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CI Collaborates with NHFC

NHFC Congress

A Report by Kate Willens, Associate, Carnicom Institute
Dec 3, 2014

Late on the night of September 23rd, Clifford Carnicom, founder and president of Carnicom Institute, set out by train from Spokane, Washington to attend the 2014 United States Health Freedom Congress in St. Paul Minnesota.  He was invited by Diane Miller, JD, Director of Law and Public Policy for the National Health Freedom Coalition (NHFC), and the National Health Freedom Action.  These organizations bring together leaders from across the country who are working toward health freedoms and the legislation which can secure these freedoms for people in the United States.  Clifford was honored to be invited and to offer a view of his work to people unfamiliar with it.  At the same time, he was eager to learn about the work of the other members.  I interviewed Clifford upon his return.

 

KW: Clifford, you seem very eager to share your experience of the Health Freedom Congress.  What happened there?  What's it all about?

 

CEC: I am excited by my experience there.  It was so encouraging to see that many other organizations are working along similar lines as Carnicom Institute.  We each have our different focus areas, of course, but generally we are working to provide a climate in which people have access to health care of their choosing, rather than being forced into accepting health care that does not fit with their values and preferences.  You've probably heard the stories about people losing their children because they refused a certain course of prescribed and mandated treatment.  The National Health Freedom Coalition is at the forefront of a movement that will give people the rights to decide for themselves what kind of healthcare they want without being penalized for their choices.  The NHFC also created the legislation to protect healthcare practitioners in what are called Safe Harbor Laws.  A safe harbor provides protection so that those providing alternative healthcare will not be penalized for practicing medicine which falls outside the domain of conventional medicine.

 

KW:  That's impressive, Clifford.  I hear about people whose practices have been closed down by the authorities for practicing medicine without a license, even though these people did have licenses or certifications in their chosen field of alternative medicine.

 

CEC: Conventional medical professionals have, in many cases, been given powers that far exceed what is reasonable and it was never intended to be so.  It all depends on how you define medicine.  Nine states have passed health freedom legislation that was spearheaded by the NHFC.  This legislation is sweeping the nation and more than two dozen other states are working on similar legislation. These laws define the scope of licensing, as well as support the freedoms to which people are entitled.  People have a right to informed consent and a right to choose.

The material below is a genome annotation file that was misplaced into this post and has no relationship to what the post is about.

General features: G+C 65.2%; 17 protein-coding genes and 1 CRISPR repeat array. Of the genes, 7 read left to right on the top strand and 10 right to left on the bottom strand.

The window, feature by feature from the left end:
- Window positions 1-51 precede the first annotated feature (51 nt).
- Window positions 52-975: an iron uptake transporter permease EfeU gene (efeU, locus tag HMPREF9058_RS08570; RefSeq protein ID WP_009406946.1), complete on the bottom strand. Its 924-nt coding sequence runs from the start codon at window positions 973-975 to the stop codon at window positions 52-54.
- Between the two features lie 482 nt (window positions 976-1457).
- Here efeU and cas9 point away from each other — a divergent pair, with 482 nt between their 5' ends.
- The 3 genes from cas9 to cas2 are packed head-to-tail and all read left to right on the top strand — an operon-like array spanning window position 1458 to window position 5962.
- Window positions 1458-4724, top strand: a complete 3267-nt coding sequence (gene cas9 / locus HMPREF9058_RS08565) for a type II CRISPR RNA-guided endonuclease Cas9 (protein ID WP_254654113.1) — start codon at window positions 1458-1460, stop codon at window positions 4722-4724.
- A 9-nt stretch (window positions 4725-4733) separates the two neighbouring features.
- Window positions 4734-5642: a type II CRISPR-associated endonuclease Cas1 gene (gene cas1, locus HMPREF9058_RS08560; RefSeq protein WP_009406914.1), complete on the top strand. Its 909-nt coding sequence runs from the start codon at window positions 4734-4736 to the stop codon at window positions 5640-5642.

KW: Why did they ask you to come?

 

CEC: They recognize that CI and scores of other organizations are working along the same lines.  The focus of the organizations which make up the NHFC encompass a broad range of issues, including vaccines and GMOs.  They are gradually increasing the scope of issues they are bringing to the table; this year they decided it was important to begin learning about geoengineering.  CI extended the discussion to include the full range of the research, which includes bioengineering as well. 

 

KW: How did you bring this issue to the people attending? 

 

CEC: The conference was structured to allow for discussion in smaller groups.  There were no presentations by voting members of the congress, of which I was one.  But though I was not one of the speakers, I was working and making connections whenever I could... in the hallways, at the breaks, and in the small groups.  Many connections and understandings were reached, but not to the depths that we will seek in the future.  Many people showed an interest in our organization and would like to learn what we do.  Likewise, I had an equal interest in understanding the other organizations and what they are working toward.  We are all sharing the same interests here.  What they didn't know when they invited me was whether CI was working along the same lines.  They found out that we share common goals and a seriousness about the depth of the issues involved with health freedoms.  However, our work is international in scope, while that of the other organizations is at the national or state level.  It became overwhelming to many of them because it was outside of their normal turf.

 

KW: So now what, Clifford?  Where do we go from here?

 

CEC: I want to forge a collaboration between CI and the other organizations that are part of the Coalition, and I want to bring the public into an understanding of all the issues at stake here.  There is CI, there are the members of the Coalition, and there is the public.  I am looking toward increased awareness, involvement, and action between all parties.  I want to openly declare Carnicom Institutes advocacy and active support for the National Health Freedom Coalition.  Additionally, the public has a responsibility to become educated in the shared principles of CI and the Coalition, such as informed consent, and to become aware of the work that is being done to benefit the public.  This awareness will present the work of Carnicom Institute in relationship to the larger themes that involve the violations of basic human rights and the freedom of choice.  What excites me is the potential for a more powerful network of public involvement through the collaboration of Carnicom Institute and the National Freedom Health Coalition.